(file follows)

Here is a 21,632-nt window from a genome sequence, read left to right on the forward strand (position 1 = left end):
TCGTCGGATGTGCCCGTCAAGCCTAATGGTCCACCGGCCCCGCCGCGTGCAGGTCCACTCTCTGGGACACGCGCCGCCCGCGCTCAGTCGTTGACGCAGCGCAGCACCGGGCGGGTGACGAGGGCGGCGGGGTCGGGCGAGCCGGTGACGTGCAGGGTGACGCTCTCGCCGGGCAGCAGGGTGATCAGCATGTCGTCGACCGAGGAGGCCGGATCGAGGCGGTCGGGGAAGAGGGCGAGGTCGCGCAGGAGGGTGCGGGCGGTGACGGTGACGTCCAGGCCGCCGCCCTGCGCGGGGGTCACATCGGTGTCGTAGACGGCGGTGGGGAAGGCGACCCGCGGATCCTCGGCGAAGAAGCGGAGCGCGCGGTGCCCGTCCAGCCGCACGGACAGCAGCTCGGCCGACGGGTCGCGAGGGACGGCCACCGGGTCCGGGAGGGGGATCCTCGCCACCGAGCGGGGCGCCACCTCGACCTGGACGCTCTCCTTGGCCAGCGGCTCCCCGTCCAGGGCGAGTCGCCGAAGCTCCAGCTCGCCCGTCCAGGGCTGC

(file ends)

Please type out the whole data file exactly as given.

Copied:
Here is a 21,632-nt window from a genome sequence, read left to right on the forward strand (position 1 = left end):
TCGTCGGATGTGCCCGTCAAGCCTAATGGTCCACCGGCCCCGCCGCGTGCAGGTCCACTCTCTGGGACACGCGCCGCCCGCGCTCAGTCGTTGACGCAGCGCAGCACCGGGCGGGTGACGAGGGCGGCGGGGTCGGGCGAGCCGGTGACGTGCAGGGTGACGCTCTCGCCGGGCAGCAGGGTGATCAGCATGTCGTCGACCGAGGAGGCCGGATCGAGGCGGTCGGGGAAGAGGGCGAGGTCGCGCAGGAGGGTGCGGGCGGTGACGGTGACGTCCAGGCCGCCGCCCTGCGCGGGGGTCACATCGGTGTCGTAGACGGCGGTGGGGAAGGCGACCCGCGGATCCTCGGCGAAGAAGCGGAGCGCGCGGTGCCCGTCCAGCCGCACGGACAGCAGCTCGGCCGACGGGTCGCGAGGGACGGCCACCGGGTCCGGGAGGGGGATCCTCGCCACCGAGCGGGGCGCCACCTCGACCTGGACGCTCTCCTTGGCCAGCGGCTCCCCGTCCAGGGCGAGTCGCCGAAGCTCCAGCTCGCCCGTCCAGGGCTGC